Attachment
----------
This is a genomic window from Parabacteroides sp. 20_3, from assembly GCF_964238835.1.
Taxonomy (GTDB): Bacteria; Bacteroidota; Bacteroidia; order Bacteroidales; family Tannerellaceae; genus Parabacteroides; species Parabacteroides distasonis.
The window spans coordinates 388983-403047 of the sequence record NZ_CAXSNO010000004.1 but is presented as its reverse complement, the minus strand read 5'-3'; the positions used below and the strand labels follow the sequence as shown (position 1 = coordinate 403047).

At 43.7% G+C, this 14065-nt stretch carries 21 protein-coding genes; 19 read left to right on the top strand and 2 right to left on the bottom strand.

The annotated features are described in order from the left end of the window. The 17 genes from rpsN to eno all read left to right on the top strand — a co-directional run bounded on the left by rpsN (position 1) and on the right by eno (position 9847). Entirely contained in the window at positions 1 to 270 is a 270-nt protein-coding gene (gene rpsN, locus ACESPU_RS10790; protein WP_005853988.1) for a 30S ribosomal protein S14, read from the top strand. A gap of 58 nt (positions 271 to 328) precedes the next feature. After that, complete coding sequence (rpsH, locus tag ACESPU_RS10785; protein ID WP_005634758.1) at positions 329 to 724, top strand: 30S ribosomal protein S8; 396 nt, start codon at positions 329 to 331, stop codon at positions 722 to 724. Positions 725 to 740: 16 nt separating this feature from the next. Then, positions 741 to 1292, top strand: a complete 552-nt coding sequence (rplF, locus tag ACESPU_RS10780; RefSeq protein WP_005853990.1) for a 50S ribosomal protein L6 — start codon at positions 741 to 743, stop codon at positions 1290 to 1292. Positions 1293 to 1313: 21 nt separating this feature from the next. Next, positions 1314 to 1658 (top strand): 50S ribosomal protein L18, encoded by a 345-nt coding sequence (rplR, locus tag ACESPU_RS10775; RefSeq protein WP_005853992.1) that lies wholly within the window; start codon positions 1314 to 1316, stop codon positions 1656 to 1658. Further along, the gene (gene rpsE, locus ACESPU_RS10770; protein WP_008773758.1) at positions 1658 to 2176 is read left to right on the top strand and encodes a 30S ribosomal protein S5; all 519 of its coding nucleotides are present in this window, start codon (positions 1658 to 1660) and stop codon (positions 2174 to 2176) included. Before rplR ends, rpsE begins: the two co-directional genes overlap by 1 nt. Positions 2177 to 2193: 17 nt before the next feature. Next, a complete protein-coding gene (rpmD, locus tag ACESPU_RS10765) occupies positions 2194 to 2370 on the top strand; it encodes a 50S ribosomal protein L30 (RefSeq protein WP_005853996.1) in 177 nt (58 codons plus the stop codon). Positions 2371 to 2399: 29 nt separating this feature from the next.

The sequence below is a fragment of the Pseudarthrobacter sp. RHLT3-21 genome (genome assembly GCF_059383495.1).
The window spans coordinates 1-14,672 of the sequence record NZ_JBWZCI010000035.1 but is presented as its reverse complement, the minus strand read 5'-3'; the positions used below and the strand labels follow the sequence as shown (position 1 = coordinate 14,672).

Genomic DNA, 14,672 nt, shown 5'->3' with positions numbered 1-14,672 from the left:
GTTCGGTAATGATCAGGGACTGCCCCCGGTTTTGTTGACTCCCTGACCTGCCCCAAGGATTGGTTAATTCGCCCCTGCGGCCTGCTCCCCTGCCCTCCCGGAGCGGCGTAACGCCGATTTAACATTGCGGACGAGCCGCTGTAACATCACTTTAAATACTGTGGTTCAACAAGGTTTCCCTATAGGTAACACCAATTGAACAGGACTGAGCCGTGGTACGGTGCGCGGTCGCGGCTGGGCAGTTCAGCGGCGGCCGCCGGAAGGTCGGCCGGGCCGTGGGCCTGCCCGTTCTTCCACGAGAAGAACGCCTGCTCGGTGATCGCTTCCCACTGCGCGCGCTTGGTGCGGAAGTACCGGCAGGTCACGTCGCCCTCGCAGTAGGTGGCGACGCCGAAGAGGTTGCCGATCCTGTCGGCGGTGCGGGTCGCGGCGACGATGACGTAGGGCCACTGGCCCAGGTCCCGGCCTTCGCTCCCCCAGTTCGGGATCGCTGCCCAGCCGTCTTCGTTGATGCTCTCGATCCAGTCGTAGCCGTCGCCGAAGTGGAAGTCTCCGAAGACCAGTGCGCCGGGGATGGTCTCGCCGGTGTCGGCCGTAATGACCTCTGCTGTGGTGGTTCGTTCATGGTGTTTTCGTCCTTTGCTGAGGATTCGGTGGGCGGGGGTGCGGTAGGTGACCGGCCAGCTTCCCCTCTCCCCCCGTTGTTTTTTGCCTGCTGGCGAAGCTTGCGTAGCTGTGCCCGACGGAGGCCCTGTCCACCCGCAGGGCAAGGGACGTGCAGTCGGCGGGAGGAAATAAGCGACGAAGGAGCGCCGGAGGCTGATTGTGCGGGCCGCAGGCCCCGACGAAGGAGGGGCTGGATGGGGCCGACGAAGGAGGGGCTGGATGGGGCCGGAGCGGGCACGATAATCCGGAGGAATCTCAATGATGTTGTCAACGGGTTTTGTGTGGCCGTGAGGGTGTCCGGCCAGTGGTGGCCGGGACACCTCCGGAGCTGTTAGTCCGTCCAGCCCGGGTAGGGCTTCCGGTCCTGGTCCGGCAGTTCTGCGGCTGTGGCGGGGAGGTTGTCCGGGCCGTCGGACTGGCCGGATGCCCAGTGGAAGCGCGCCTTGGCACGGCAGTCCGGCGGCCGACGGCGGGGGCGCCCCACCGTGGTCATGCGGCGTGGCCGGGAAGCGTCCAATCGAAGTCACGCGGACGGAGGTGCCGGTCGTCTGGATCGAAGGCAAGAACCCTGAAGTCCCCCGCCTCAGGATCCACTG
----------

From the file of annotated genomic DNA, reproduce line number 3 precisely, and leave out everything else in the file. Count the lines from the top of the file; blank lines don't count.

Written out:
The window spans coordinates 388983-403047 of the sequence record NZ_CAXSNO010000004.1 but is presented as its reverse complement, the minus strand read 5'-3'; the positions used below and the strand labels follow the sequence as shown (position 1 = coordinate 403047).